Regarding Dyson’s book: I see the danger of its too-bleak depiction of Aleut contemporary life (set against an idealized past)confirming stereotypes especially with out-of-state readers. Also, the participation of non-Native outsiders in quasi-religious rituals (as in the “communing” through mummy flesh)could offend. I actually heard comments to that affect in the Native community. As writers (and newcomers to this place), we should tread carefully on cultural ground that is not ours — which should not be confused with mindlessly following political correctness.

  8. With all the rambling about nonfiction and fiction, I forgot to pitch my own favorite Alaska book. “Being Caribou” chronicles Karsten Heuer’s (and his wife and documentary filmmaker Leanne’s) epic trek in the wake of the Porcupine herd. The writing is humble and non-flashy, yet competent, and I admire the boldness of the idea and their determination to follow it through to the inevitable but frustrating end in Washington D.C. The tone is never preachy but rather marked by a warm humanism that is likely to win this writer and his message many more friends. This is a book, written by a Canadian no less, that addresses one of the most challenging issues Alaskans face in the near future: how to keep essential parts of this state free from development and our own conscience clean.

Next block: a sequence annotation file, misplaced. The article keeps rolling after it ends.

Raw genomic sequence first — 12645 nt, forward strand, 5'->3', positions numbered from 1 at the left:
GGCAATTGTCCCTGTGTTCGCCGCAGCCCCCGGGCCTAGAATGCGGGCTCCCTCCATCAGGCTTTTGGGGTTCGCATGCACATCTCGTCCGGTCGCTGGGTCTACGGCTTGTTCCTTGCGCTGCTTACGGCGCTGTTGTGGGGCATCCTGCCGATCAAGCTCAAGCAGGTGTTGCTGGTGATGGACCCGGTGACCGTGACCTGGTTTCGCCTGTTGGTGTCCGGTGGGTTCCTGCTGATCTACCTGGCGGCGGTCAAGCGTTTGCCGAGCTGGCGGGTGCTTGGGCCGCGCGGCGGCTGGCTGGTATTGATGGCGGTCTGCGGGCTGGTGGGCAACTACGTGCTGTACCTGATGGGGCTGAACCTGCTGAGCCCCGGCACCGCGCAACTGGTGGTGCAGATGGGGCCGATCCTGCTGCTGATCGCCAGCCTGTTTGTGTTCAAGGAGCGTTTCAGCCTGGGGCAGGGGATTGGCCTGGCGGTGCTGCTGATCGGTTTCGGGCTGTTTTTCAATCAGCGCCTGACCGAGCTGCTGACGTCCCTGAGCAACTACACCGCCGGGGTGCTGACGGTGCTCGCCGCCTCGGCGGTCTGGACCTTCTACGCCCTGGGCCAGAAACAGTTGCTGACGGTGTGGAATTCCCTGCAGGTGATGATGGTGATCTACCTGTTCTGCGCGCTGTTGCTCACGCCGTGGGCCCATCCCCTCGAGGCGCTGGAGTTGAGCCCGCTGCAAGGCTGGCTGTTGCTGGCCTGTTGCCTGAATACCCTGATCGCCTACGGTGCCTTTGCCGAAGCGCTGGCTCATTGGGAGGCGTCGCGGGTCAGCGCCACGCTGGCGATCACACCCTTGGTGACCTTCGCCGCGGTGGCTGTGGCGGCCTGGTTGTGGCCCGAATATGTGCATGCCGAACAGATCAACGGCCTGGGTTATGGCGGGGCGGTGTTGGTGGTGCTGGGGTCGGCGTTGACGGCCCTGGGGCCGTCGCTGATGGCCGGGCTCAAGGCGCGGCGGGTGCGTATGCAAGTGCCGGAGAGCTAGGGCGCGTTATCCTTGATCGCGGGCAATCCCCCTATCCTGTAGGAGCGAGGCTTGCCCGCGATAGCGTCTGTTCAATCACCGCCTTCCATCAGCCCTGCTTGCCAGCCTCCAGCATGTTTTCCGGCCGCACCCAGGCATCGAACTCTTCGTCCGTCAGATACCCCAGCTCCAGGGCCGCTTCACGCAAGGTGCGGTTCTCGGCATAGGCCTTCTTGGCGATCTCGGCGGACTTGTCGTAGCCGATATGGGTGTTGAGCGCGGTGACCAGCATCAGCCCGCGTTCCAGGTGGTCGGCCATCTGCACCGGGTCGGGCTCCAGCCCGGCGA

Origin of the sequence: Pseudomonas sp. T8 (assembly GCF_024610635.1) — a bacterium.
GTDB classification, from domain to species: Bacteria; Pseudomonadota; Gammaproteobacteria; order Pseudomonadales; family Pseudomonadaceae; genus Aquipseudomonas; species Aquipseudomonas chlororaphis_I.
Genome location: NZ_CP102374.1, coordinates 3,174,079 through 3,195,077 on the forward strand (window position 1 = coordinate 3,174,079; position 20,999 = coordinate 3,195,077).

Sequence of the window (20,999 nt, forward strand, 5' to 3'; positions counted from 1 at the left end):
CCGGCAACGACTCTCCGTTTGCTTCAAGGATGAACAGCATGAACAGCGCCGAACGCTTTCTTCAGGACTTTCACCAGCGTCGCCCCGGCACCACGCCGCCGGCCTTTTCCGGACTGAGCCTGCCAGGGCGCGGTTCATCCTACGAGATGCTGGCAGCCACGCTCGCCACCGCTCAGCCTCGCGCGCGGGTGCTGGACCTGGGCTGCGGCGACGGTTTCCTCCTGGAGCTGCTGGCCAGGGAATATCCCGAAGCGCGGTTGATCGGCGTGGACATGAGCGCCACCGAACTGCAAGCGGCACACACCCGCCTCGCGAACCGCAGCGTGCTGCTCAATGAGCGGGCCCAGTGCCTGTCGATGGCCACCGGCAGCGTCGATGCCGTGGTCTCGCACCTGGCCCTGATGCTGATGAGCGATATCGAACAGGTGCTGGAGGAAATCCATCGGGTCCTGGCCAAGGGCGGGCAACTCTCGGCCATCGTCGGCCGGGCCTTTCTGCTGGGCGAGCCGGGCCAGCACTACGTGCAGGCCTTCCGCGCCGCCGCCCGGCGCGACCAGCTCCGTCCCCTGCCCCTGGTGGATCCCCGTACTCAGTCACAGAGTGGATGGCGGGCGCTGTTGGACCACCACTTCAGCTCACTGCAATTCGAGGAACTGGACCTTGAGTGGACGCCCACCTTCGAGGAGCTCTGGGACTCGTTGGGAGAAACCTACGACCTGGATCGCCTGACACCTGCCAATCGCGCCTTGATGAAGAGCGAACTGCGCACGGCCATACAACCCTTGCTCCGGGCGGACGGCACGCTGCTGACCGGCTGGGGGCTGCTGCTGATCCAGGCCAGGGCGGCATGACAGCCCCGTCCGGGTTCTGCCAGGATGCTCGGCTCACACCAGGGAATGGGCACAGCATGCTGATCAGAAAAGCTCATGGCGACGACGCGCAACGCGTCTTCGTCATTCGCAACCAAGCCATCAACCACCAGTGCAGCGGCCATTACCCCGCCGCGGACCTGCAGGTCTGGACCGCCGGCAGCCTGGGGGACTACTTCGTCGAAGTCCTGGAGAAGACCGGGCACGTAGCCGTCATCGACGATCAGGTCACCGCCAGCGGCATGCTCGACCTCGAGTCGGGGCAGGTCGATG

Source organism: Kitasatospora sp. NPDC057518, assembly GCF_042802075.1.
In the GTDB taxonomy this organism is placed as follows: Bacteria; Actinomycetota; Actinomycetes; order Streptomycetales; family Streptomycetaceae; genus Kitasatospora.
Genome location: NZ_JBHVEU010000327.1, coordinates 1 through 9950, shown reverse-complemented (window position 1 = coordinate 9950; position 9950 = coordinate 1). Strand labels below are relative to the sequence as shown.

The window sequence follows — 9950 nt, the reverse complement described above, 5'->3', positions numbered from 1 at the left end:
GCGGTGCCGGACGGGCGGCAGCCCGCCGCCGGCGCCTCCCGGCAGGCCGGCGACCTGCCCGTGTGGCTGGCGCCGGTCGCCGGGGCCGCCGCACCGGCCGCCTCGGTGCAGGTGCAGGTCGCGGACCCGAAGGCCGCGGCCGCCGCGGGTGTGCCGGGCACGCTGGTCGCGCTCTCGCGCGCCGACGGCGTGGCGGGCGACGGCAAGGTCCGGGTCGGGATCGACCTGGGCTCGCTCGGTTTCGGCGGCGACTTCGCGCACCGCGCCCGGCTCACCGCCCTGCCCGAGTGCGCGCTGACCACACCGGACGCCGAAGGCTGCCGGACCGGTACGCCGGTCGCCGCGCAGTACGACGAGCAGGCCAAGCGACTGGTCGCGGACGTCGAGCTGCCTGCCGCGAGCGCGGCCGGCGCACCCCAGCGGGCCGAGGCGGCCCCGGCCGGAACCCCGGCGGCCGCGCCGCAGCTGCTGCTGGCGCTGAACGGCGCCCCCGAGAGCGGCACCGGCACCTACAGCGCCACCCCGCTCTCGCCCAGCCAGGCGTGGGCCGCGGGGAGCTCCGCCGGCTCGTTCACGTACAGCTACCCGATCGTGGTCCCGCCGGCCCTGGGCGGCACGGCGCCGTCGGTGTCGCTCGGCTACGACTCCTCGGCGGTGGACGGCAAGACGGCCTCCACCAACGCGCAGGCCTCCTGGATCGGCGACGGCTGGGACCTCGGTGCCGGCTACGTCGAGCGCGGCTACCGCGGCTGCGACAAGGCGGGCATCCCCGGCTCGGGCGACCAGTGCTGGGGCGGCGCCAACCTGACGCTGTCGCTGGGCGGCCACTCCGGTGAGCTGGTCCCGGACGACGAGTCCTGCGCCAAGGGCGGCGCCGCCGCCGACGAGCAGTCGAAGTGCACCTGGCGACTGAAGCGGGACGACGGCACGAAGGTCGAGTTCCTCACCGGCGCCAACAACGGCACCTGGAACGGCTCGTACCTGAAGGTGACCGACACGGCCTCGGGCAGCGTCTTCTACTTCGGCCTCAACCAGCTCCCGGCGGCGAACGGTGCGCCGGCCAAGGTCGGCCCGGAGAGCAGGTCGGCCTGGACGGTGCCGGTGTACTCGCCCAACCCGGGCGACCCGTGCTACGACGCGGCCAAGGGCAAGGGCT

9. Great thoughts, Michael. You’ve got an excellent point (and no need to tread lightly) about the “breakout” concept and its (pereived, implied, or otherwise)corollary that some writing is superior to others – I’m making a note to continue that dialogue in a future post. For me vis-a-vis Dyson, it’s mostly a matter of admiration at switching up genres, which takes some courage.

    Likewise, your thoughts on treading carefully on cultural grounds is well-taken. Lots of us have wrestled with this – Seth Kantner, Carolyn Kremers, Rick Carey, and Ann Dixon come to mind, among others. Another great topic for a future post. Would love to see the discussion thread continue in the meantime.

  10. And I forgot to say thanks for the good word on Being Caribou. I’ve been intrigued by reviews but haven’t picked it up yet. Your praise for the prose and the bold range of the project make me even more eager to read it.

  11. Deb,

    You’re welcome. I love a good argument, especially in public. (I guess all writers are exhibitionists at heart.)